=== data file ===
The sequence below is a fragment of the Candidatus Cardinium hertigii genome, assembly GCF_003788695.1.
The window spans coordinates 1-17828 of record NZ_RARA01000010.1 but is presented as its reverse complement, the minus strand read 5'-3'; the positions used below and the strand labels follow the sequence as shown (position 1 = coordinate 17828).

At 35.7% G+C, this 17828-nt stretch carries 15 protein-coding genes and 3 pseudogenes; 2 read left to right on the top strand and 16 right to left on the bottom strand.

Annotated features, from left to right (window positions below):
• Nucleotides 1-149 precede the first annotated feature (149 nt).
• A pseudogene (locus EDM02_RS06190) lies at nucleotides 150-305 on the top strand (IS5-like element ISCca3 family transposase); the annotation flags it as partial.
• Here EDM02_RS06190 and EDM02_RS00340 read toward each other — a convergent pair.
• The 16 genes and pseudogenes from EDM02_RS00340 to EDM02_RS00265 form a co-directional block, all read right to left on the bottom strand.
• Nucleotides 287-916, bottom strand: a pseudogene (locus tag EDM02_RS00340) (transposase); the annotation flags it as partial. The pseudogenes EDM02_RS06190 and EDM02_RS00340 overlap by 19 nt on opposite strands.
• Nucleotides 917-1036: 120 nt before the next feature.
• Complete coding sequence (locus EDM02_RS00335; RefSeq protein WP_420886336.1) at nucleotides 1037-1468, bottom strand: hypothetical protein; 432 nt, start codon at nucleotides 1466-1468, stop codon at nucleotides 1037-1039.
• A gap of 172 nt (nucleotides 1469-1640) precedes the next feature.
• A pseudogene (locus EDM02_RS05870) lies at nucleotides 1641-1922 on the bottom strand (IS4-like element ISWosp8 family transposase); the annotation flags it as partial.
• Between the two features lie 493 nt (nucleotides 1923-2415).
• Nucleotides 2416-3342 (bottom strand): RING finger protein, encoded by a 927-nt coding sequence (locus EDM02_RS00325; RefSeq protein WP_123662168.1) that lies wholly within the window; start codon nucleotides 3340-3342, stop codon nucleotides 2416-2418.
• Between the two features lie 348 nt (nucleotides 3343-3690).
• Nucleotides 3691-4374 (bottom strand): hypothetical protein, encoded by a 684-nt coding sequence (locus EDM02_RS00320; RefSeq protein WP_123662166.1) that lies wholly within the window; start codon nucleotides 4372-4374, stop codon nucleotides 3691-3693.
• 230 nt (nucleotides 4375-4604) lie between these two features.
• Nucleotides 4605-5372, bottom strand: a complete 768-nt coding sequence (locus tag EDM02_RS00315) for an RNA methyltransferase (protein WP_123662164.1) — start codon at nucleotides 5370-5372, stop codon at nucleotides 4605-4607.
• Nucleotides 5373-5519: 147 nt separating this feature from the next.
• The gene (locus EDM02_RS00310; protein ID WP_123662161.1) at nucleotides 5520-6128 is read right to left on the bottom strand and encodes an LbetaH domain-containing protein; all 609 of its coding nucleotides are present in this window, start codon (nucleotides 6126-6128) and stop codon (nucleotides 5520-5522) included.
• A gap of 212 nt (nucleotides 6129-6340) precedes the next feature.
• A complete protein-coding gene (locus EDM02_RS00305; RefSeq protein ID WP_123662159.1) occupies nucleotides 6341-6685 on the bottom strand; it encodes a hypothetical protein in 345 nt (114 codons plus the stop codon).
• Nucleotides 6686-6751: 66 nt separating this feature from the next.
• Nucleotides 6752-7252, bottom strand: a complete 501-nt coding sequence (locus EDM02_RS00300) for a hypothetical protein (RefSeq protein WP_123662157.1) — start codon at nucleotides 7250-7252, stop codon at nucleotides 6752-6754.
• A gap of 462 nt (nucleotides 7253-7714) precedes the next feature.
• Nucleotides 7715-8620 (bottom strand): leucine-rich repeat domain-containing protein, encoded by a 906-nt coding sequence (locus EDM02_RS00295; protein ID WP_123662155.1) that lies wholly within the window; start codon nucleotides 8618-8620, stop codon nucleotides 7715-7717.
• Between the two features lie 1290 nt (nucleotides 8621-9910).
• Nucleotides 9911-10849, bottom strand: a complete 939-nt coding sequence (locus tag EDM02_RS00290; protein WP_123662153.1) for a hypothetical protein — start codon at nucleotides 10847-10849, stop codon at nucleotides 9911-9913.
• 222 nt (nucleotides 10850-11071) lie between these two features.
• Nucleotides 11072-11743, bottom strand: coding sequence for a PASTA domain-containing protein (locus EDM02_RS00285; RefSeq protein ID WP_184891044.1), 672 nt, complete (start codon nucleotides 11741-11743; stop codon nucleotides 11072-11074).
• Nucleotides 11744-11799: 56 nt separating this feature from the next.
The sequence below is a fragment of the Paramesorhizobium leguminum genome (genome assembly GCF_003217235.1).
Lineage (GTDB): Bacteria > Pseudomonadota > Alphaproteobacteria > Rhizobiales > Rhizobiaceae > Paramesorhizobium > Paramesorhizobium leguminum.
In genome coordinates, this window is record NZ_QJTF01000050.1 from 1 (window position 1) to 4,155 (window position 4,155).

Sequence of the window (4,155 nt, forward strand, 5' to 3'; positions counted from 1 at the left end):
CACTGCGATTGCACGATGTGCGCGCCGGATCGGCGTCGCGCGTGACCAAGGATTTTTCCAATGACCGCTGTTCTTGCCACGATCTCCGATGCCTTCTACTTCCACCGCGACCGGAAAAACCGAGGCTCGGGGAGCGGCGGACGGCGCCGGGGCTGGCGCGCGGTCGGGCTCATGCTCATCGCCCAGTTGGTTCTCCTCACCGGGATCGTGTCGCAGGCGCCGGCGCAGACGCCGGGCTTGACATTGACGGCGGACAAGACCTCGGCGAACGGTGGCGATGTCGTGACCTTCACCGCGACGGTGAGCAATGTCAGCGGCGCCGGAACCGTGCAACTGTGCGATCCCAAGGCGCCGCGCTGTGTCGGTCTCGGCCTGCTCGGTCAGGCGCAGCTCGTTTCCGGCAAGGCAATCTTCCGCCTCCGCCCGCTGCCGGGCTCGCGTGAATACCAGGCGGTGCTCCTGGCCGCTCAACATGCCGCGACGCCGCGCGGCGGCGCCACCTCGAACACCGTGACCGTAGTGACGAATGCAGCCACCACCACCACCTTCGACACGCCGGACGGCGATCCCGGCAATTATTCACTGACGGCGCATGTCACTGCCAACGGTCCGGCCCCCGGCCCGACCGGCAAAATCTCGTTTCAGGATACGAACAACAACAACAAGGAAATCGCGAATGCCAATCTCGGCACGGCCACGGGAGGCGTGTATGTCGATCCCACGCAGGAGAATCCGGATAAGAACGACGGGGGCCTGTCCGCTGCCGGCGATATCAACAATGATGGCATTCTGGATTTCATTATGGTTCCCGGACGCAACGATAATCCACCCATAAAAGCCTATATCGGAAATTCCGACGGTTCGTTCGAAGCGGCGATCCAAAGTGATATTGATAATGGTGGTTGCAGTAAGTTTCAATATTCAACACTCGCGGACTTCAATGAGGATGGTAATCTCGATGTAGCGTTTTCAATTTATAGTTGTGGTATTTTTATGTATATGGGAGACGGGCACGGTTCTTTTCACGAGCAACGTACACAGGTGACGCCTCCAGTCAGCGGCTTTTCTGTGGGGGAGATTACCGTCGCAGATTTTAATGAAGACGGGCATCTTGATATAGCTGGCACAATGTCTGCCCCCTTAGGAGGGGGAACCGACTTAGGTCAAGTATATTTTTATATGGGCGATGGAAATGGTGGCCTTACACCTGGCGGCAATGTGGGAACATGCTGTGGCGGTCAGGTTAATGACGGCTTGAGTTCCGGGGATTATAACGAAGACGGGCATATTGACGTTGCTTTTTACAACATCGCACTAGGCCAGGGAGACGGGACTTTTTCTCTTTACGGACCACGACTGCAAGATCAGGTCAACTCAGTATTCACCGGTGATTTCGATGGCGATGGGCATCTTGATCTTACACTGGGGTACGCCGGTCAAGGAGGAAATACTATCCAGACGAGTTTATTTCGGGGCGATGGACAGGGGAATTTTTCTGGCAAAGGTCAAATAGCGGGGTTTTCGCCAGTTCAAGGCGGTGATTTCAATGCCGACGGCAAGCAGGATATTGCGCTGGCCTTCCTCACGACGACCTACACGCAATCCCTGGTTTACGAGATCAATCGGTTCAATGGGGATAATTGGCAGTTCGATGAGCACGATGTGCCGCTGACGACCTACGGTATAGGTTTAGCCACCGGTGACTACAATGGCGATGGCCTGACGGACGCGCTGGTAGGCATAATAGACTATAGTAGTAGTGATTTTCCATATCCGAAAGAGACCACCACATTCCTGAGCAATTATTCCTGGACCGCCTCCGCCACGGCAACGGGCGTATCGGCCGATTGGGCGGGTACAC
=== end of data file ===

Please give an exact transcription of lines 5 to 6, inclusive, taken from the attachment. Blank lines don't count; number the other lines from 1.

• Nucleotides 1-149 precede the first annotated feature (149 nt).
• A pseudogene (locus EDM02_RS06190) lies at nucleotides 150-305 on the top strand (IS5-like element ISCca3 family transposase); the annotation flags it as partial.